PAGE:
Standard-Setting in Services – New Frontiers in Rule-Making and the Role of the EU
23 Pages Posted: 11 Jun 2015
Date Written: June 2015
Due to legislative and judicial developments, standard-setting has come to the forefront of public debates. Being for a long time considered as a 'no passing zone' for everyone but engineers and technical experts, standard-setting organizations (SSOs) have produced a rowing solid body of standards that affect and facilitate our everyday life, from wireless communications to household appliances. However, SSOs also drew the attention of many due to allegations about exclusion; undue increase of rivals’ costs; strategic behaviour; or unnecessary trade barriers. Anecdotal evidence suggests that standard-setting procedures may not always be in line with contemporary due process demands. If standardization in goods is vague, standard-setting in services is uncharted territory. This comes as no surprise; due to their tailor-made nature, services are harder to standardize. However, interest in this area is growing and the European Union (EU) has paved the way: In the controversial EU Services Directive, and, more recently, in the Single Market Act, the European Commission is called upon to lead the development of voluntary European standards to facilitate compatibility among services, whereas EU Regulation 1025/2012 provides the legal basis for a new era in service standard-setting in the EU. Based on these developments, this paper maps this new and promising area of rule-making in services. Standard-setting procedures and institutions will be analysed with a view to identifying how successful this new endeavour can be in promoting trade in services. In this regard, the paper will revisit the groundwork already done in certain services sectors, putting an emphasis on financial and business (including professional) services.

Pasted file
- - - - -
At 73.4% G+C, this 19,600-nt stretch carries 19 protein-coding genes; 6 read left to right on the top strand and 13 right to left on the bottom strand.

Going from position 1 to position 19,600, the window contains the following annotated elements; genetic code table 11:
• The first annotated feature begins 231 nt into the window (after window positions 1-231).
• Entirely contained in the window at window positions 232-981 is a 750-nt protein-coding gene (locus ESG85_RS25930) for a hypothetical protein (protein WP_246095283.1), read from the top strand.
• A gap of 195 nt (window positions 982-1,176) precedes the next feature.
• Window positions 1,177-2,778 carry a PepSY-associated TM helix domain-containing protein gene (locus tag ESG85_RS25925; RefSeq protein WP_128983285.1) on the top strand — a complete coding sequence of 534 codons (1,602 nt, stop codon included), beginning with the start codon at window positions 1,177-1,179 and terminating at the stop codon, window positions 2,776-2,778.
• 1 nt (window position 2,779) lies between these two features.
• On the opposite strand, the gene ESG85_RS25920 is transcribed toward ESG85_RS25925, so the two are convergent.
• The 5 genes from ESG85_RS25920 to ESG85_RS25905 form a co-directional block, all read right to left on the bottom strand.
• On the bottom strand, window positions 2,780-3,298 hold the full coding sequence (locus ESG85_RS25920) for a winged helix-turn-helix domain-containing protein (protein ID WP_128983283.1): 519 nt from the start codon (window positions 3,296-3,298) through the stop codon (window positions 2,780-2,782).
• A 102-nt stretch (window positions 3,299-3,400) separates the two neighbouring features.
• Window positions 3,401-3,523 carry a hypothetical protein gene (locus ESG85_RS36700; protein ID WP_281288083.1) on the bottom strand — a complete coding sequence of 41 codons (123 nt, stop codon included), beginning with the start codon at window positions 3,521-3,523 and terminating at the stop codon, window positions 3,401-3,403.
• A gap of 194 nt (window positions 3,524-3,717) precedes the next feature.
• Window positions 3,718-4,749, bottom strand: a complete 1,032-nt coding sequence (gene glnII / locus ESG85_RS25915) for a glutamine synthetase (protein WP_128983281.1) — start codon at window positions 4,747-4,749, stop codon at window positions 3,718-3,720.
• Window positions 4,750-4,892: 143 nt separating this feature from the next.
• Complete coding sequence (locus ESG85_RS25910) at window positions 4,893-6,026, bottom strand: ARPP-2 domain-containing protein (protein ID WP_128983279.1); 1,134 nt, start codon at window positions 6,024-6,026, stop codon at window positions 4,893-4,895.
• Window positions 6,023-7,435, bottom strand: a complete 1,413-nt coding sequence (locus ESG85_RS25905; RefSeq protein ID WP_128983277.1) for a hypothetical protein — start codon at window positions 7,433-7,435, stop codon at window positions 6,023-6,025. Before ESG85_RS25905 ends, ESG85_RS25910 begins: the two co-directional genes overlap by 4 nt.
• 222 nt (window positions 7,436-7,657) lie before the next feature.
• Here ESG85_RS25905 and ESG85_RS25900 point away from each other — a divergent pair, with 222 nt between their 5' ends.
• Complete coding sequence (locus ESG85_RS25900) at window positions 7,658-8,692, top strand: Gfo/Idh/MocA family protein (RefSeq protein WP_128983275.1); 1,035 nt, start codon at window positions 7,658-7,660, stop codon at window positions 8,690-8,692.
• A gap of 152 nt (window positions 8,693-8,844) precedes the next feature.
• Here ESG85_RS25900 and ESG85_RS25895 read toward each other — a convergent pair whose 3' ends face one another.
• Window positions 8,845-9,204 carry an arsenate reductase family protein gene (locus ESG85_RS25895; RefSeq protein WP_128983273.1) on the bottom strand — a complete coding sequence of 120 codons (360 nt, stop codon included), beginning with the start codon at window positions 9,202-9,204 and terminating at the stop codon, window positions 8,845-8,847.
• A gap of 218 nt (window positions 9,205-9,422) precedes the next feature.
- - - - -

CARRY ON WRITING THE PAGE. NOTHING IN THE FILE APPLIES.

Keywords: service standardization, standards in services, European standard-setting organizations (ESOs), EU Standardization Regulation, EU Services Directive, quality of service, International Organization for Standardization (ISO)
JEL Classification: F02, F15, G28, K20, K33, L51, L84, L88, N70, N74
Suggested Citation: Suggested Citation